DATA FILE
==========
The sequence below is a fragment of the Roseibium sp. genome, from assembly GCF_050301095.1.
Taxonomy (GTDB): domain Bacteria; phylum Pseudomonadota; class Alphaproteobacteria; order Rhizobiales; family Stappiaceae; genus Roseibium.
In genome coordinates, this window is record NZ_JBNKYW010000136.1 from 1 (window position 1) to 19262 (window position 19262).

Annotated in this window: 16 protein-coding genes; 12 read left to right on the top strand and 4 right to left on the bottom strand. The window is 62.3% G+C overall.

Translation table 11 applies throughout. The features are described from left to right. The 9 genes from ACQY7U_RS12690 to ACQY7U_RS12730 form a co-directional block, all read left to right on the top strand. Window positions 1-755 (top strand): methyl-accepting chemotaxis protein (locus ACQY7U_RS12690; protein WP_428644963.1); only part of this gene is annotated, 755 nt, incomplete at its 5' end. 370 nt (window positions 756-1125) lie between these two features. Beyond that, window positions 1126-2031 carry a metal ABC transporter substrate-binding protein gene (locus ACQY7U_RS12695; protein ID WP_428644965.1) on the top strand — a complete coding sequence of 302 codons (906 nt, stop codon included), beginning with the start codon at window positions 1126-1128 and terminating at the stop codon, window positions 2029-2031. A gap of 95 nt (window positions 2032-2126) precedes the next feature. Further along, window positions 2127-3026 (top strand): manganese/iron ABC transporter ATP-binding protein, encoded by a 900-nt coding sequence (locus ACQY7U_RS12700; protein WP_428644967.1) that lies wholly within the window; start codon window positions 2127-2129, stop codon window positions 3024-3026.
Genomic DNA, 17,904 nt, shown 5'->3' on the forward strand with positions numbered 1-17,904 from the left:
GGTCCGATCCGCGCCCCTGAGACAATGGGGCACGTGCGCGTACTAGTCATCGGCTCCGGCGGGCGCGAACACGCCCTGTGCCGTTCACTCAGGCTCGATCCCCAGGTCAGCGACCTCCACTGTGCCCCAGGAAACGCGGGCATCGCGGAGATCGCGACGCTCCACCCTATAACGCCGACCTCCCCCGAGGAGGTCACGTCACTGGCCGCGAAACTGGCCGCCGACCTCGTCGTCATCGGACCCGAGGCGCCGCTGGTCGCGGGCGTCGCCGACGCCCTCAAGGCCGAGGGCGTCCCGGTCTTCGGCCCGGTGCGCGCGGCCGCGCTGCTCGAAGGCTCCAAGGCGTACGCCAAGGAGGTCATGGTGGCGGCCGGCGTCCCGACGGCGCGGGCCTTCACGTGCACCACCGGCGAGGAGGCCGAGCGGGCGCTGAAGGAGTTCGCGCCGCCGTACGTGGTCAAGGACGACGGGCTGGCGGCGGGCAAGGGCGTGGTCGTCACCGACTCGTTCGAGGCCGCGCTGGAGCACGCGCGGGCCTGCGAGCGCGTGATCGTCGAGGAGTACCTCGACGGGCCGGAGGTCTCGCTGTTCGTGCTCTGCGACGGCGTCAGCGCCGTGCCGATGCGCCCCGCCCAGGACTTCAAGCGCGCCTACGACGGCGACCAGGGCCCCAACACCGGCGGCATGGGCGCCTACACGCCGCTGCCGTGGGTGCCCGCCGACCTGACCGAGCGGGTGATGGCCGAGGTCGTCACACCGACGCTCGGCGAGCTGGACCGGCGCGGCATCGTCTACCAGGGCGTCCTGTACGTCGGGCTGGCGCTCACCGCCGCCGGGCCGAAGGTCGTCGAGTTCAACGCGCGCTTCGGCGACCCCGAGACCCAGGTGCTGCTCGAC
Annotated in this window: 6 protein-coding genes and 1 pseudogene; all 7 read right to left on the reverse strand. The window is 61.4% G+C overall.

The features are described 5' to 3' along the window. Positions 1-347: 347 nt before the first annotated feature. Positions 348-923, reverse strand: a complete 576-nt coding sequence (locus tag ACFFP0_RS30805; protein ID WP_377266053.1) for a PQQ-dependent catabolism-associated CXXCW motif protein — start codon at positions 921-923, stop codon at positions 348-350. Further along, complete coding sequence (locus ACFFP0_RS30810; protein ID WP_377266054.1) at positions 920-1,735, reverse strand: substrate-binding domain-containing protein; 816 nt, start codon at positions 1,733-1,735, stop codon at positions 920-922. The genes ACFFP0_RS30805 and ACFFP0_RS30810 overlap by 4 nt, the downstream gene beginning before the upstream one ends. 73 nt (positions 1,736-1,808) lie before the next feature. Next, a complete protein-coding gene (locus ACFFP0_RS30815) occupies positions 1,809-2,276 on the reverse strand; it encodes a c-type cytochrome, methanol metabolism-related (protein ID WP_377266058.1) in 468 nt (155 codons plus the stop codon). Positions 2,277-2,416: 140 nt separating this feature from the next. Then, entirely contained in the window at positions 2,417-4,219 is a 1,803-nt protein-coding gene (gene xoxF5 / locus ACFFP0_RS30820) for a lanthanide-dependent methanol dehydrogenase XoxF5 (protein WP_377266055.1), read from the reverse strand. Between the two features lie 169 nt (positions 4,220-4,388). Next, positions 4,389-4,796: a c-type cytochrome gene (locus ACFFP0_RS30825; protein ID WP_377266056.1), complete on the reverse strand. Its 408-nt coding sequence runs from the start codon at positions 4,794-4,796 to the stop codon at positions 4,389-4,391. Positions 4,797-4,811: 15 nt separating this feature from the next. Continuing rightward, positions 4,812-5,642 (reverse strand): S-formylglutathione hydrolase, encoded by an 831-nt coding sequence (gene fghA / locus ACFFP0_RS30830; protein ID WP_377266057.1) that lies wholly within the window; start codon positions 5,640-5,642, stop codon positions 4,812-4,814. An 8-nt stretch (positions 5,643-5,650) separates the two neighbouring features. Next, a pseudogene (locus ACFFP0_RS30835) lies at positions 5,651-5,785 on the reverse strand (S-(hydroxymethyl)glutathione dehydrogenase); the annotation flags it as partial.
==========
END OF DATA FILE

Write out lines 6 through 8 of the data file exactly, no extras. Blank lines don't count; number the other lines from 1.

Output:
Genomic DNA, 17,904 nt, shown 5'->3' on the forward strand with positions numbered 1-17,904 from the left:
GGTCCGATCCGCGCCCCTGAGACAATGGGGCACGTGCGCGTACTAGTCATCGGCTCCGGCGGGCGCGAACACGCCCTGTGCCGTTCACTCAGGCTCGATCCCCAGGTCAGCGACCTCCACTGTGCCCCAGGAAACGCGGGCATCGCGGAGATCGCGACGCTCCACCCTATAACGCCGACCTCCCCCGAGGAGGTCACGTCACTGGCCGCGAAACTGGCCGCCGACCTCGTCGTCATCGGACCCGAGGCGCCGCTGGTCGCGGGCGTCGCCGACGCCCTCAAGGCCGAGGGCGTCCCGGTCTTCGGCCCGGTGCGCGCGGCCGCGCTGCTCGAAGGCTCCAAGGCGTACGCCAAGGAGGTCATGGTGGCGGCCGGCGTCCCGACGGCGCGGGCCTTCACGTGCACCACCGGCGAGGAGGCCGAGCGGGCGCTGAAGGAGTTCGCGCCGCCGTACGTGGTCAAGGACGACGGGCTGGCGGCGGGCAAGGGCGTGGTCGTCACCGACTCGTTCGAGGCCGCGCTGGAGCACGCGCGGGCCTGCGAGCGCGTGATCGTCGAGGAGTACCTCGACGGGCCGGAGGTCTCGCTGTTCGTGCTCTGCGACGGCGTCAGCGCCGTGCCGATGCGCCCCGCCCAGGACTTCAAGCGCGCCTACGACGGCGACCAGGGCCCCAACACCGGCGGCATGGGCGCCTACACGCCGCTGCCGTGGGTGCCCGCCGACCTGACCGAGCGGGTGATGGCCGAGGTCGTCACACCGACGCTCGGCGAGCTGGACCGGCGCGGCATCGTCTACCAGGGCGTCCTGTACGTCGGGCTGGCGCTCACCGCCGCCGGGCCGAAGGTCGTCGAGTTCAACGCGCGCTTCGGCGACCCCGAGACCCAGGTGCTGCTCGAC
Annotated in this window: 6 protein-coding genes and 1 pseudogene; all 7 read right to left on the reverse strand. The window is 61.4% G+C overall.